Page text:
It is a sad fact that in by far the greater part of the preaching of the day no mention is made of deliverance from the present age,” and even among those who look to Christ for salvation few indeed profess to know anything of such deliverance. The hope of heaven in the future, as the fruit of Christ's death in the past, is considered by many to be a very good attainment, while a present salvation from this “evil age” is all but ignored. Sad indeed is this, but it is sadder still to see love of this present world creeping in where once there was the profession of being crucified to it by the cross of the Lord Jesus. It is not now fear of persecution that turns aside, but the attractions of things around engage the heart and lead us to live for the present rather than the future. The secret of any such yieldingness on our part is our feeble apprehension of Christ and His wondrous work. We enter but little into the reality of His cross in the past, His priestly ministry for us now, the glory and joy of His second coming, and the account to be given at His judgment seat. Then Luke and Demas, and such as have followed in the steps of either, though partakers of the same salvation as the fruit of the atoning death of Christ, will wondrously differ as to the reward that each will receive.

Let us not overlook the force of the word “present.” This age is emphatically a present thing; all connected with it—its joys, its glories, its ease, its luxuries, its gains,

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all are present, but not abiding, “ for the fashion of this world passeth away.” (1 Cor. vii. 31.) We are sent into the world that we may live in it as those who are not of it, that we may glorify Christ, and lay up that which shall abide and be found to our praise in the day of Christ ; and His grace is sufficient to enable us to do this.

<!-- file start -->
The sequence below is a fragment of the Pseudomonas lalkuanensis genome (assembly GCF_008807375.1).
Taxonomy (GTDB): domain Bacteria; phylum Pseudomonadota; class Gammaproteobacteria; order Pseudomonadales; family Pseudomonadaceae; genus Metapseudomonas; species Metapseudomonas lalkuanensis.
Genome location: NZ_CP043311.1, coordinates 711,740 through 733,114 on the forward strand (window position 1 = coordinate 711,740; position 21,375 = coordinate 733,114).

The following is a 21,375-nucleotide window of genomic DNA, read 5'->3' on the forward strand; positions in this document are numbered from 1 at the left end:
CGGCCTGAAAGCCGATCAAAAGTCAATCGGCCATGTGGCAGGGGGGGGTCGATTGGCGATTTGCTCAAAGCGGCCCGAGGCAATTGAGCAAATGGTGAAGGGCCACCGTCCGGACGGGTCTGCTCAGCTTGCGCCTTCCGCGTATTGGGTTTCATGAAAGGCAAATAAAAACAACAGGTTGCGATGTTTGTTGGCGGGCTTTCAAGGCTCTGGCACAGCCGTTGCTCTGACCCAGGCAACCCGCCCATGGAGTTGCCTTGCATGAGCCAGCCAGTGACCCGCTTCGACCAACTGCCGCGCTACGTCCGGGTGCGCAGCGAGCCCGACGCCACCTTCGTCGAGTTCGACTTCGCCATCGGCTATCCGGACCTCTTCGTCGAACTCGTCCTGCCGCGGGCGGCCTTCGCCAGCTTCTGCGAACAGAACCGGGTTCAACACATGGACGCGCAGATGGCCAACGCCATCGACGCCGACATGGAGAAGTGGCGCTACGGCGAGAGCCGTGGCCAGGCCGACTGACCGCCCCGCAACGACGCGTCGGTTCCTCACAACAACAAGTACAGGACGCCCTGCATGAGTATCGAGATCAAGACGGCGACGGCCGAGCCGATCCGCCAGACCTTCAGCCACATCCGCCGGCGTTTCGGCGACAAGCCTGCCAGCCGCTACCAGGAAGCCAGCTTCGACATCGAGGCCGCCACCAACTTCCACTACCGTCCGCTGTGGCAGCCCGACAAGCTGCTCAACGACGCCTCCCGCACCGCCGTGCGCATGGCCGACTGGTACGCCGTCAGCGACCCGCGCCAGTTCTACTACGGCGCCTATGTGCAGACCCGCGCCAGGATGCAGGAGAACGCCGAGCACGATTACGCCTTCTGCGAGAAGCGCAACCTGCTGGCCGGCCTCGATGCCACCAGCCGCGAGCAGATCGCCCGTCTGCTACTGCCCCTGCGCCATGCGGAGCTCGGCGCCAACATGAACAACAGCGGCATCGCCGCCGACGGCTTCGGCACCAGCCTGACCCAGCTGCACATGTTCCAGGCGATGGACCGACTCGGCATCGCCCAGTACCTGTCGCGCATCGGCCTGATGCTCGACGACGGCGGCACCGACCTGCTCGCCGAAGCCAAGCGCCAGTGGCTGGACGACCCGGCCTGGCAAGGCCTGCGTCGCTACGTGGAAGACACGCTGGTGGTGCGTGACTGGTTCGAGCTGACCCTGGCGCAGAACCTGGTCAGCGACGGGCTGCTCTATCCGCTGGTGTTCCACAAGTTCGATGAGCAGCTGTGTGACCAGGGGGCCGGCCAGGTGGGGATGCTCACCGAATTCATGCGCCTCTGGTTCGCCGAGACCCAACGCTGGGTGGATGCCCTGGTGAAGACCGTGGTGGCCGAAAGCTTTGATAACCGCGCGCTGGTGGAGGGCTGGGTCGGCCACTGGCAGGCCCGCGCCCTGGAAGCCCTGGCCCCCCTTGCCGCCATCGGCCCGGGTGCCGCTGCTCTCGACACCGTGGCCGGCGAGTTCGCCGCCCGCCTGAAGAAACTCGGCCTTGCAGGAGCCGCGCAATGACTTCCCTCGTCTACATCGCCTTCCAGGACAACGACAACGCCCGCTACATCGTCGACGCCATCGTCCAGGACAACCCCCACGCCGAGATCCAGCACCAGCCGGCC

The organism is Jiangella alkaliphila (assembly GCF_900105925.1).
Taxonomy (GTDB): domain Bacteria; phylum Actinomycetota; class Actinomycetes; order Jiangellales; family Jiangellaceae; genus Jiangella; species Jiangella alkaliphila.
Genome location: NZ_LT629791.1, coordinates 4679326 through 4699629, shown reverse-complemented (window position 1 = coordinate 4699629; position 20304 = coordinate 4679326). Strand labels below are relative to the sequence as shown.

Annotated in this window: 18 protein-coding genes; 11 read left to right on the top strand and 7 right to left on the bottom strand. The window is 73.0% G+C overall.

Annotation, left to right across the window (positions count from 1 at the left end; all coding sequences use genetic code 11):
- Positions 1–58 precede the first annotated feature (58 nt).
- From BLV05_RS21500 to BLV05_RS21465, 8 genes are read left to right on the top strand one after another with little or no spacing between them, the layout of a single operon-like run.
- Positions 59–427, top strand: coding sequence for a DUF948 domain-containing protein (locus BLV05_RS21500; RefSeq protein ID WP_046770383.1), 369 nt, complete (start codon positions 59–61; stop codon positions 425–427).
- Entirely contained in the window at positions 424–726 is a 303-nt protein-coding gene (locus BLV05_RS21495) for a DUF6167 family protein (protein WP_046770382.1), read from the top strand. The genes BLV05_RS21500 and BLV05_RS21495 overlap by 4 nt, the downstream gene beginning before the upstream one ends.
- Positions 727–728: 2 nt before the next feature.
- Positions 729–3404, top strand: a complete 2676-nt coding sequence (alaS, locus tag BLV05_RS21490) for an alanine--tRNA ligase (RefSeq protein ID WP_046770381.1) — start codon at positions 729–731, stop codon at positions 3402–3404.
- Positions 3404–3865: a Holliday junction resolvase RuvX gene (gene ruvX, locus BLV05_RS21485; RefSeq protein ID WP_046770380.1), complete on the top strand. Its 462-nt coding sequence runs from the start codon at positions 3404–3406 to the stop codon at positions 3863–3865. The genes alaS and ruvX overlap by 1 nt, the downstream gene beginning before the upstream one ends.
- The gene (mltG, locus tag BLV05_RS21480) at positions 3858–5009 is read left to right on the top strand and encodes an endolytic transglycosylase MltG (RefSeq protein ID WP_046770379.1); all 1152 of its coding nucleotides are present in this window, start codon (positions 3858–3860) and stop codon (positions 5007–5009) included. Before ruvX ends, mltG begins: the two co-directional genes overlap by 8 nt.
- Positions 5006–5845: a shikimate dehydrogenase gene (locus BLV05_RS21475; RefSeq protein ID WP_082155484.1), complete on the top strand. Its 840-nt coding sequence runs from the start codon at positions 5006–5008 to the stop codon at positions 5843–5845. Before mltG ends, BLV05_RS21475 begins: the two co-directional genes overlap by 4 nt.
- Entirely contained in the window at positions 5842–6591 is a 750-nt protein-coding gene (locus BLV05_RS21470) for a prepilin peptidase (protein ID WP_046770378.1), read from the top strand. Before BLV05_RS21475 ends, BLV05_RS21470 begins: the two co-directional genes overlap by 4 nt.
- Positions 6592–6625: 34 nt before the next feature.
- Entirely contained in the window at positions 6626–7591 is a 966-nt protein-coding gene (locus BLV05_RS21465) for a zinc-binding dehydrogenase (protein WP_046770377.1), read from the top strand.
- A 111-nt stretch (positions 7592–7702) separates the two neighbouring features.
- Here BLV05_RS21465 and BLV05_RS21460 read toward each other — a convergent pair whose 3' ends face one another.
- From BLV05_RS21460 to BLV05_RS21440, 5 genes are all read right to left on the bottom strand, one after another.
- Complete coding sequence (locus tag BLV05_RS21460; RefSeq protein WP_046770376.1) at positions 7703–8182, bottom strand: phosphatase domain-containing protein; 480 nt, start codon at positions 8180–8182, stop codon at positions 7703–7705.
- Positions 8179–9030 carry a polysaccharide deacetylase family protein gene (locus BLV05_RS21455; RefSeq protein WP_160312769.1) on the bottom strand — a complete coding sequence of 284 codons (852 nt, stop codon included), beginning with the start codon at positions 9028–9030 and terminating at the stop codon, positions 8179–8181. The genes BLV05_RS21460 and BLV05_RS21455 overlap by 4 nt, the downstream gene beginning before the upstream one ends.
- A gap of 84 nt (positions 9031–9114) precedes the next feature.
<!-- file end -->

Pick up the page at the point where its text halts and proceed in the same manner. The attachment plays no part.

We have reached the time of year when it is customary with most to think particularly of both the past and the future; and as we review the past many of us must feel that

; we have been influenced more by the things of " this present evil age,” and less by the things which are unseen and eternal, than we could wish. It is a great consolation that God in His wondrous way of grace makes full provision both for recovery and progress. If we are conscious of having lost ground, let us not be content to go back any longer; and if through God's mighty keeping we have not to make such a confession, we shall certainly feel that we have not done all that we might have done, and we may well stir our souls to press onward in the way of the Lord.

The passing from one year into another is a special opportunity given us from God, and is calculated to stimulate us by reminding us how swiftly our brief day of service below is passing. Let us all then seek to yield ourselves afresh to our God, and brace ourselves for obedience and conflict. Let us beware of the alluring influence of the age, let us be on our guard against conformity to it, let us remember that “the kingdom of God is not in word but in power” (1 Cor iv. 20), and that according to our present sowing will be our eternal harvest.

W. H. B.

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EXTRACT. —No days are lost days in His sight who measures our life by love and not by “labours oft.” Bodily affliction is good manure for the soil of love, causing the beautiful plants of patience and long-suffering to bud and blossom. In Grace's prison, the Beloved is our gaoler; He binds us with His golden fetters, and gives us good food.